Feeling guilty and selfish is extremely common in the caregiving community, although it shouldn’t be. As a caregiver, making sure that your body and health are physically and mentally taken care of before anyone or anything else is important. While it is understandable that your main focus might be on the care you provide to your loved one, that doesn’t mean you should exclude yourself. It is easy for caregivers to lose sight of what is best for themselves and their health, especially when their plate gets full. Developing an organized schedule, as well as setting aside ‘me’ time away from your caregiving duties are both beneficial for full-time caregivers. Taking care of YOU is not selfish.
As a caregiver, you might ask yourself “how am I not taking care of myself if I feel fine and show up every day?”
Here are some ways caregiving can affect your health and well-being, whether you’re aware of them or not:
• Sleep deprivation – Your sleeping pattern has a lot to do with how your body functions every day. With a full plate, sleeping 4-5 hours a night might feel like enough rest for those who are always on the go. However, it is recommended that the body gets anywhere from 6-8 hours of sleep every day. Depriving yourself of sleeping is not only unhealthy for you as a caregiver, but also for your loved one. Lack of sleep negatively affects the mind and body in such ways that it can alter your actions, impacting the one you care for.
• Poor eating habits – Implementing a strict diet can be hard, especially the less time you spend near a kitchen. While it may be difficult at first, it could be in your best interest to prep your meals for the next day or two in advance. Packing your meal, with a few snacks and drinks, and placing it in the refrigerator the night before can help reduce the chances of skipping a meal or having to eat fast food on a daily basis. Prepped meals not only are better for the body but they are also better for your wallet.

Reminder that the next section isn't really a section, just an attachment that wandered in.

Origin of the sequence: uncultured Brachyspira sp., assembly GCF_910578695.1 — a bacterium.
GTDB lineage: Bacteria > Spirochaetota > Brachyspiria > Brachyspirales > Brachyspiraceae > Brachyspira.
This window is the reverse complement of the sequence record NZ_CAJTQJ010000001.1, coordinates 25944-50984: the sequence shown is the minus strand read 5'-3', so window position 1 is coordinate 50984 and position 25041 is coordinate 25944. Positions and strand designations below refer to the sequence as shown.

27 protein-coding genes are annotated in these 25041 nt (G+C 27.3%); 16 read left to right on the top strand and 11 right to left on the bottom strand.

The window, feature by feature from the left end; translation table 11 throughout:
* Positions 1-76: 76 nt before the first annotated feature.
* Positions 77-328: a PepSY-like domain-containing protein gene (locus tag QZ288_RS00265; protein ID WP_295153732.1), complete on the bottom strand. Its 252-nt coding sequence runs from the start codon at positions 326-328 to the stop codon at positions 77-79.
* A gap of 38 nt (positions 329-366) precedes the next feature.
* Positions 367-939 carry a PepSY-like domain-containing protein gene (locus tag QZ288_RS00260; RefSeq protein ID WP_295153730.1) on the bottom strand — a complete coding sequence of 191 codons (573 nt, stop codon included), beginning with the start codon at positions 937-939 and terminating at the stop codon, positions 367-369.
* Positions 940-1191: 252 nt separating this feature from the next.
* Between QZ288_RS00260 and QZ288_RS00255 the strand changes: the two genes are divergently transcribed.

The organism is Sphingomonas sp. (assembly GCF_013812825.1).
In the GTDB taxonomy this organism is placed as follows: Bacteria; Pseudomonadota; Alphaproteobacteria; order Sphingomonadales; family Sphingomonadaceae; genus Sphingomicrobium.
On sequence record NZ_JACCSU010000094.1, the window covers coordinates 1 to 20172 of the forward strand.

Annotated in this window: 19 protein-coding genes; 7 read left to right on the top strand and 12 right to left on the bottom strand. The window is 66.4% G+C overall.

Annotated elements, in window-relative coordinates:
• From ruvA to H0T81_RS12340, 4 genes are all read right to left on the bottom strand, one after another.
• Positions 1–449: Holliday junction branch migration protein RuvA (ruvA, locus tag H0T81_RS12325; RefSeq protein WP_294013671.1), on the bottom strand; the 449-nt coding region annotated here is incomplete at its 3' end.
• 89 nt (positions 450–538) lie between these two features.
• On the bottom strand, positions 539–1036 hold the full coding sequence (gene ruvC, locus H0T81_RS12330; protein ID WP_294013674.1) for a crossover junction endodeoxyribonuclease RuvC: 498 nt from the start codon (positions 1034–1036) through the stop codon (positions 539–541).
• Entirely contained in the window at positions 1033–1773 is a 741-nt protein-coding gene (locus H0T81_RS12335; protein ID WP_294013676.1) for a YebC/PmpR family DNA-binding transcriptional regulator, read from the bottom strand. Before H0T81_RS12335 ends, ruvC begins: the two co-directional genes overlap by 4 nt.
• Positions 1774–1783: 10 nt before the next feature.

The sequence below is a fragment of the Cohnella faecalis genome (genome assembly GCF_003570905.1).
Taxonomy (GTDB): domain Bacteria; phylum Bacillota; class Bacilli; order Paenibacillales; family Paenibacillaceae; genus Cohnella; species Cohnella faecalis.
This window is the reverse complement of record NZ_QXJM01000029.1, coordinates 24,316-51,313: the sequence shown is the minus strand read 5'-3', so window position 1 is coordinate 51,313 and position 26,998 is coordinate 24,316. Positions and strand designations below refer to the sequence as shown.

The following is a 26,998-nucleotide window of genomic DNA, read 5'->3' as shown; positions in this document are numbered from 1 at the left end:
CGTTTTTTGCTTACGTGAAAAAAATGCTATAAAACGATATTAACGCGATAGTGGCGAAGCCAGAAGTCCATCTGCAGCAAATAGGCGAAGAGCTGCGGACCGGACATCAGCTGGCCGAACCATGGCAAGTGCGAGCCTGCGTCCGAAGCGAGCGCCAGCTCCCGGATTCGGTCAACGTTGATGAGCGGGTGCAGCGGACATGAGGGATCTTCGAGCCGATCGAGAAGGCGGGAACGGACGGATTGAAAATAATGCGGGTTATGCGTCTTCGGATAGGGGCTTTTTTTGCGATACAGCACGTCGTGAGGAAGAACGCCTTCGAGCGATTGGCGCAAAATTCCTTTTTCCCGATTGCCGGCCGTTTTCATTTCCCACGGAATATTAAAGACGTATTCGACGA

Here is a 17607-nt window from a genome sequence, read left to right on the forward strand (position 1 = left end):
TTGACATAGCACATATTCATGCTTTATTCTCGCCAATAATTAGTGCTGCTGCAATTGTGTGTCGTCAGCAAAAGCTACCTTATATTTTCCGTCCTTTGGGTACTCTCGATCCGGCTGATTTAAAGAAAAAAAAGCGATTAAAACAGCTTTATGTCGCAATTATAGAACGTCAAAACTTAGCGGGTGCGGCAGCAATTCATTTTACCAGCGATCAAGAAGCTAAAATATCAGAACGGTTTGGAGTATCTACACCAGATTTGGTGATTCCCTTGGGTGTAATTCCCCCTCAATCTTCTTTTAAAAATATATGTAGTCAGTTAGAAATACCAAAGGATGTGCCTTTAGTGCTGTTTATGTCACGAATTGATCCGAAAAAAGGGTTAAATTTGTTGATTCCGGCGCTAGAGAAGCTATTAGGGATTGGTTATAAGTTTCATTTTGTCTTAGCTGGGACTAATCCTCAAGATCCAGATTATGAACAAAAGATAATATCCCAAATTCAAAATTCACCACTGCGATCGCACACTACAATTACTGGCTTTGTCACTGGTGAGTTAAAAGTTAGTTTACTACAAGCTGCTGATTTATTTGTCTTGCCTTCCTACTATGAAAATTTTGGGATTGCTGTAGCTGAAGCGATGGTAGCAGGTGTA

• Failure to exercise – Having a set exercise schedule is not completely necessary, although beneficial. Exercising also does not entail a gym membership – being active for 30 minutes each day is recommended and if you’re one of those who is constantly on the go and moving, you’re exercising without even realizing it. While it may seem like it won’t do much, taking a walk outside every day can actually help clear your mind and reduce caregiver burnout.
• Not taking a break or slowing down when you feel overwhelmed – Over-pushing yourself can have more of a negative impact on your mental health than you think. The best time to take a break and make time for yourself is as soon as you begin to feel overwhelmed – mentally, spiritually and physically. If you allow your body to feel overwhelmed for long periods of time, you will begin to notice your health taking a turn for the worst. Schedule doctor visits frequently and during your appointments be honest about what is on your plate and how you are or have been feeling.
To learn more caregiver tips or speak to someone about our caregiver services, visit: https://www.fsl.org/education-for-clients-and-caregivers/.